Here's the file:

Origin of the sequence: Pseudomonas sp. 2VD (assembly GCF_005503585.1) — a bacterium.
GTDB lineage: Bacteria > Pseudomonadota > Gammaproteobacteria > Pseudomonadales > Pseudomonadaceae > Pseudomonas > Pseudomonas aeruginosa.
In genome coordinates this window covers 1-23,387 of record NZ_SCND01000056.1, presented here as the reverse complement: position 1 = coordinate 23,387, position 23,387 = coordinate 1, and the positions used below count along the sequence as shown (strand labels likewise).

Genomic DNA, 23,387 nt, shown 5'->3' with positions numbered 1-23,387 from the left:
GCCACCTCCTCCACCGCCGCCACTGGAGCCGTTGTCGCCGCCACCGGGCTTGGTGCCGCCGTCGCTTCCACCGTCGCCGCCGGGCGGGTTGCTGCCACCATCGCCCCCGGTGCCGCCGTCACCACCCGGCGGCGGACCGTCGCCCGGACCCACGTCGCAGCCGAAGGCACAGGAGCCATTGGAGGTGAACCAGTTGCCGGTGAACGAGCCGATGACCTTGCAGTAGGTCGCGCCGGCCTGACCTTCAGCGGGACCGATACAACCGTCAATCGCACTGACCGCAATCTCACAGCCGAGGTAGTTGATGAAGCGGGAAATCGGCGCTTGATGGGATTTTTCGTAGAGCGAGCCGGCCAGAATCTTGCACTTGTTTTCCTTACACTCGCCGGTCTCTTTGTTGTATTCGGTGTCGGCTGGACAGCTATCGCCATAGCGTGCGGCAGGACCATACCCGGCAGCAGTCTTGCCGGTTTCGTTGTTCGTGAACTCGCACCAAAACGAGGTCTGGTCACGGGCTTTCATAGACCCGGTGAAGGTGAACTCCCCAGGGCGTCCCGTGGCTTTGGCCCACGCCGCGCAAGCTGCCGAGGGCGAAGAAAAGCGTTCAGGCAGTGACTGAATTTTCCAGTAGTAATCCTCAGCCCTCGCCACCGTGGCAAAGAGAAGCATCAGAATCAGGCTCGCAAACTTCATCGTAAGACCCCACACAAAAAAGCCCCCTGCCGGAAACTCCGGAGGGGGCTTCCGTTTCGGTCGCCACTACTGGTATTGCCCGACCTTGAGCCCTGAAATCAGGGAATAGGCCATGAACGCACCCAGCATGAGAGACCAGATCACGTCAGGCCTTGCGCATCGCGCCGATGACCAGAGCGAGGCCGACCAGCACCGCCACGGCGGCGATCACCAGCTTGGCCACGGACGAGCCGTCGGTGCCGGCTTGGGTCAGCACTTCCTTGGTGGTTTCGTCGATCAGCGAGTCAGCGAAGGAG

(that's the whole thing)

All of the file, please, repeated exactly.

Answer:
Origin of the sequence: Pseudomonas sp. 2VD (assembly GCF_005503585.1) — a bacterium.
GTDB lineage: Bacteria > Pseudomonadota > Gammaproteobacteria > Pseudomonadales > Pseudomonadaceae > Pseudomonas > Pseudomonas aeruginosa.
In genome coordinates this window covers 1-23,387 of record NZ_SCND01000056.1, presented here as the reverse complement: position 1 = coordinate 23,387, position 23,387 = coordinate 1, and the positions used below count along the sequence as shown (strand labels likewise).

Genomic DNA, 23,387 nt, shown 5'->3' with positions numbered 1-23,387 from the left:
GCCACCTCCTCCACCGCCGCCACTGGAGCCGTTGTCGCCGCCACCGGGCTTGGTGCCGCCGTCGCTTCCACCGTCGCCGCCGGGCGGGTTGCTGCCACCATCGCCCCCGGTGCCGCCGTCACCACCCGGCGGCGGACCGTCGCCCGGACCCACGTCGCAGCCGAAGGCACAGGAGCCATTGGAGGTGAACCAGTTGCCGGTGAACGAGCCGATGACCTTGCAGTAGGTCGCGCCGGCCTGACCTTCAGCGGGACCGATACAACCGTCAATCGCACTGACCGCAATCTCACAGCCGAGGTAGTTGATGAAGCGGGAAATCGGCGCTTGATGGGATTTTTCGTAGAGCGAGCCGGCCAGAATCTTGCACTTGTTTTCCTTACACTCGCCGGTCTCTTTGTTGTATTCGGTGTCGGCTGGACAGCTATCGCCATAGCGTGCGGCAGGACCATACCCGGCAGCAGTCTTGCCGGTTTCGTTGTTCGTGAACTCGCACCAAAACGAGGTCTGGTCACGGGCTTTCATAGACCCGGTGAAGGTGAACTCCCCAGGGCGTCCCGTGGCTTTGGCCCACGCCGCGCAAGCTGCCGAGGGCGAAGAAAAGCGTTCAGGCAGTGACTGAATTTTCCAGTAGTAATCCTCAGCCCTCGCCACCGTGGCAAAGAGAAGCATCAGAATCAGGCTCGCAAACTTCATCGTAAGACCCCACACAAAAAAGCCCCCTGCCGGAAACTCCGGAGGGGGCTTCCGTTTCGGTCGCCACTACTGGTATTGCCCGACCTTGAGCCCTGAAATCAGGGAATAGGCCATGAACGCACCCAGCATGAGAGACCAGATCACGTCAGGCCTTGCGCATCGCGCCGATGACCAGAGCGAGGCCGACCAGCACCGCCACGGCGGCGATCACCAGCTTGGCCACGGACGAGCCGTCGGTGCCGGCTTGGGTCAGCACTTCCTTGGTGGTTTCGTCGATCAGCGAGTCAGCGAAGGAG